Three men belonging to the Kuki-Zo tribe were ambushed and killed between the villages of Ireng and Karam Vaiphei in Kanggui area of Kangpokpi district on September 12 morning.
Satneo Tuboi, 41, of K. Ponlen, Ngamminlun Lhouvum, 30, of K. Ponlen, Ngamminlun Kipgen, 31, of Lhangkichoi were travelling to meet their families who were living at relief camps in Motbung, Saparmeina and Kangpokpi according to the police.
Kangpokpi’s additional superintendent of police Tholu Rocky told media that, “The three Kuki persons, who were going in a vehicle, were waylaid by armed miscreants and shot dead. Contrary to some reports, there was no gunfight. We have started investigations to nab those responsible. The bodies have been sent for post-mortem.”
Whereas the Indigenous Tribal Leaders Forum (ITLF) blame the Meitei militants behind the attack. “The Kuki-Zo tribals have steadfastly tried to maintain peace after the initial bout of violence in May, but the unending attacks and arson are testing us to the limit,” stated Ginza Vualzong, the spokesperson of the ITLF in a press statement released the same day.
Though the timing of the attack is said to be estimated around 8 in the morning, the images clicked by a phone of a Meitei named Kishan Soram confirms the date, but shows the time on the phone clicked image as 6:54 a.m. A man in uniform holding a gun is partially seen in the picture.
Some Christians debate the presence of a Meitei immediately after the attack as suspicious.
ITLF confirmed that Kipgen – one of the victims – was a local musician and the general secretary of Thadou Artiste Association, while Tuboi and Lhouvum were farmers.
Over the course of the past week, the three victims had been serving as village volunteers to watch over their villages, said an official who spoke on condition of anonymity.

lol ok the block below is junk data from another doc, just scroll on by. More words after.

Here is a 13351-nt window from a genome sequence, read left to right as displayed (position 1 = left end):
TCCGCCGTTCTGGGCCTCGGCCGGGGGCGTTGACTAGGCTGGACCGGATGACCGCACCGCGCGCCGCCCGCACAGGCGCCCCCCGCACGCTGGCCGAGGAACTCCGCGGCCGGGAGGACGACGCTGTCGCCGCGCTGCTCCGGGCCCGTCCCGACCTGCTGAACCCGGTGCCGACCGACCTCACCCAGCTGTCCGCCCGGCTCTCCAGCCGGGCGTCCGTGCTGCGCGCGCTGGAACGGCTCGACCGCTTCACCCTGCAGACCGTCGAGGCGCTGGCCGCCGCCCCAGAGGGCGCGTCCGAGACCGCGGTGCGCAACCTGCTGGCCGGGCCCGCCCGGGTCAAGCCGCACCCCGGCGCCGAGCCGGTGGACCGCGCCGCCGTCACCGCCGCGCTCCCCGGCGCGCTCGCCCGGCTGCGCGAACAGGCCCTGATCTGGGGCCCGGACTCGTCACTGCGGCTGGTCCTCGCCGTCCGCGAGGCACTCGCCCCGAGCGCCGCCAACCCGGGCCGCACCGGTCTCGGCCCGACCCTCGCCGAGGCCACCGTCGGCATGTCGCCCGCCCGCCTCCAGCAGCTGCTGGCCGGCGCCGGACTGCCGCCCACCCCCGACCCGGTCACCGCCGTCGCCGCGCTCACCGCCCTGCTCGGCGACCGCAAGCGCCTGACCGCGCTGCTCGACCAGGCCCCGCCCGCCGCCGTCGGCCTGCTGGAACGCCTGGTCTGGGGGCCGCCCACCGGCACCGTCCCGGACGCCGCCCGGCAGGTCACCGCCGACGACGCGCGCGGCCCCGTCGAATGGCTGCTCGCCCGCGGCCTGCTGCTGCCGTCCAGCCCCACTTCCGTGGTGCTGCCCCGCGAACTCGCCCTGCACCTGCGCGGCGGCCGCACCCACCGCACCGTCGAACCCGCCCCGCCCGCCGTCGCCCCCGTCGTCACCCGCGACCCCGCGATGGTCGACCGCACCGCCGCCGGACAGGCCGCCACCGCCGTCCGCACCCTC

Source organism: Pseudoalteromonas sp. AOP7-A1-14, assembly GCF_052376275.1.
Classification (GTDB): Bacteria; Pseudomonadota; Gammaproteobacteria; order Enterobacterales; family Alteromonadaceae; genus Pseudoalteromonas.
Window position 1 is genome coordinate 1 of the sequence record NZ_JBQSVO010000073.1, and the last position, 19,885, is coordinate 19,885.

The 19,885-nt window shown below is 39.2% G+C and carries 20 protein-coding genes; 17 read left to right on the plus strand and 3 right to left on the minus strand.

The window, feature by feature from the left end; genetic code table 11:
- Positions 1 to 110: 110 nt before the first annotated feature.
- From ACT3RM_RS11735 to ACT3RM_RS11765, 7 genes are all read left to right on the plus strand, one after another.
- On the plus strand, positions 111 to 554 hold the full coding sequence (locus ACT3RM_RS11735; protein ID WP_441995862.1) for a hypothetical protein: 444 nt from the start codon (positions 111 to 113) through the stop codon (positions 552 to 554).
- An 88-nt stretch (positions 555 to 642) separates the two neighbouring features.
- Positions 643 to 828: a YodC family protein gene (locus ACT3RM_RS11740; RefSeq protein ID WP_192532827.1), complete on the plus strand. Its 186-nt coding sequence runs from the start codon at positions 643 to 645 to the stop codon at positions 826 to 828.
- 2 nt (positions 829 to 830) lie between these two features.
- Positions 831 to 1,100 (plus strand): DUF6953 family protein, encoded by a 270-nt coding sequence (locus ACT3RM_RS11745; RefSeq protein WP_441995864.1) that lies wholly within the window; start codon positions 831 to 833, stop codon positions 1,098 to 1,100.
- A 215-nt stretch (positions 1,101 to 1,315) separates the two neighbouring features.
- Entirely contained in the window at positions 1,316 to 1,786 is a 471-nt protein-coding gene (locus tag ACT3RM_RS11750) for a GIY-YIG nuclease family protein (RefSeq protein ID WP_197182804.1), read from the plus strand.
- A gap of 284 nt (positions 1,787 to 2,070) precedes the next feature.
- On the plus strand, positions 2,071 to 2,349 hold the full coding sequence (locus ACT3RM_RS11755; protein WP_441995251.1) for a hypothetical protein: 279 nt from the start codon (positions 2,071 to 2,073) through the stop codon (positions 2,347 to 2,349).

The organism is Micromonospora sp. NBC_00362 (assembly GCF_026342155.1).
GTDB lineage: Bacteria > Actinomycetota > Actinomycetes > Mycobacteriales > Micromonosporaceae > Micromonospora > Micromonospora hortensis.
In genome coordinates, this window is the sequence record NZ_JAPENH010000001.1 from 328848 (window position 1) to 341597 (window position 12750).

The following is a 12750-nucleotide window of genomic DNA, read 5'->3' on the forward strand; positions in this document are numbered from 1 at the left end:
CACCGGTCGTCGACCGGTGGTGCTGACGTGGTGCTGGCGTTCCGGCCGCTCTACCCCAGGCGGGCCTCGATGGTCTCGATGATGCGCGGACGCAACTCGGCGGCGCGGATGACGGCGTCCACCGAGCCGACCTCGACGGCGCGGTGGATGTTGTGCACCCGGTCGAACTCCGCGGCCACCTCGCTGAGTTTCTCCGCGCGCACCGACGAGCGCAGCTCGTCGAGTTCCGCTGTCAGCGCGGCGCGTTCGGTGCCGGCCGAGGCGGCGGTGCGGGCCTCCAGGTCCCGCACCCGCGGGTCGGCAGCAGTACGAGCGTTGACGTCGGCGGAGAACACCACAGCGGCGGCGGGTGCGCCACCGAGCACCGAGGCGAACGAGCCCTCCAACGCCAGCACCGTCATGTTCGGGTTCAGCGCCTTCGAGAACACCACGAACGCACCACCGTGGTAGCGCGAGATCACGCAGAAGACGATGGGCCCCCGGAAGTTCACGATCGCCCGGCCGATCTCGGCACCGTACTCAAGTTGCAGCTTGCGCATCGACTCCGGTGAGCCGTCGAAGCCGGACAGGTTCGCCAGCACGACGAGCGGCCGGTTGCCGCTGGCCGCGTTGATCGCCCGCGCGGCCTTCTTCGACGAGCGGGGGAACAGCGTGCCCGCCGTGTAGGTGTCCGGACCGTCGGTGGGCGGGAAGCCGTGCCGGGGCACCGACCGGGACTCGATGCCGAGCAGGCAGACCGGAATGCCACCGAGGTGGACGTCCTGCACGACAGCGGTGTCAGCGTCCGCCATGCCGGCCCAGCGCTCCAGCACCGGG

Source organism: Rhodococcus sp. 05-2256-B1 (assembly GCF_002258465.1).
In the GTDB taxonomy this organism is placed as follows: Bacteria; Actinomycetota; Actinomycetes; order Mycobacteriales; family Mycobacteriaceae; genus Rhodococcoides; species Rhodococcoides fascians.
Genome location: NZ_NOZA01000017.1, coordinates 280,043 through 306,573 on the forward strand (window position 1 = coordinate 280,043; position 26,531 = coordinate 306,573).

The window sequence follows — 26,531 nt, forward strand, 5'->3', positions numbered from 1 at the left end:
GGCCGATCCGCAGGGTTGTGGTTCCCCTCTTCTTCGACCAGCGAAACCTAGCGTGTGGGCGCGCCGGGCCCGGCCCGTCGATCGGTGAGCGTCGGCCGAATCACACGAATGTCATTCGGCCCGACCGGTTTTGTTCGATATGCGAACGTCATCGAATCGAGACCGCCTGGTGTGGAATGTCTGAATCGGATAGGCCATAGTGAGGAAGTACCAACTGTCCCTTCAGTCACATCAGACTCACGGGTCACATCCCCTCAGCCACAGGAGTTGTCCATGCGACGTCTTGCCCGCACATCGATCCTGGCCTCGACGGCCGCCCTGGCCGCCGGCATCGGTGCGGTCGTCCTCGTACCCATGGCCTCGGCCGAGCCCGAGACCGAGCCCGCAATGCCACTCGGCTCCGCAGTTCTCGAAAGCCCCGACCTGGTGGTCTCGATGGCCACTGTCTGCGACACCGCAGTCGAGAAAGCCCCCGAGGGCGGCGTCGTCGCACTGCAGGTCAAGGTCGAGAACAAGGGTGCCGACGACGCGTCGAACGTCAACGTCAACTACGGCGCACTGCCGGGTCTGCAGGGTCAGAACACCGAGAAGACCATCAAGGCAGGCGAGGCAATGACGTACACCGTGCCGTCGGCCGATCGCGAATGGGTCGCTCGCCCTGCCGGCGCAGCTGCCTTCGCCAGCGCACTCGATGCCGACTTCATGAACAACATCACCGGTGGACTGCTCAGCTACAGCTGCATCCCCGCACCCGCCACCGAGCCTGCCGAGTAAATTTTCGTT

“As they reached a location known as Thumkhong Lairembi, a series of gunshots erupted from the nearby hillside. It appears that the attackers descended from the hills onto the road, targeting the vehicle’s windows. The bullets were forceful enough to pierce the vehicle, and the victims were unarmed during the attack. Remarkably, the car bore witness to over 40 bullet marks,” he said.
Eyewitnesses reported seeing nearly two dozen individuals clad in military attire moving through the jungle near the hills along the road on Monday night. Initially mistaken for security personnel, it now seems these armed individuals may have been concealed in the jungle, said the official. When the firing commenced, one of the men attempted to flee but was tragically shot outside the Maruti Gypsy car. The lifeless bodies of the other two men were discovered inside the vehicle. The official suggested that the victims couldn’t make a speedy getaway due to the wet and slippery conditions on the unpaved road.
Papao Sitlhog, head of Ponlen village, the hometown of the deceased, presented a differing account. He stated, “According to some villagers who witnessed the firing, there were approximately nine assailants who targeted the Maruti Gypsy car. During the incident, one of the men, Lhouvum, was being transported to the district hospital. After dropping him off, the other two were en route to meet their families at the relief camp. Our village, with roughly 50 adult residents, is Kuki-dominated. Lhouvum fell ill after spending nights outdoors safeguarding the village. He was asleep in the back seat of the car when the armed assailants opened fire.”
Security forces in the area have initiated combing operations in pursuit of the suspects.
Over the past 10 days, Manipur has witnessed a further escalation in the ongoing unrest, with 11 reported fatalities besides the recent killings and 83 individuals said to have sustained injuries. This conflict, spanning four months, revolves around an ethnic and religious divide between the Hindu-majority Meitei community and the Christian minority Kuki-Zo tribal community. Since May 3, the violence has claimed over 200 lives, displacing more than 70,000 people and resulting in the destruction of nearly 400 churches, 7,000 houses and over 100 villages.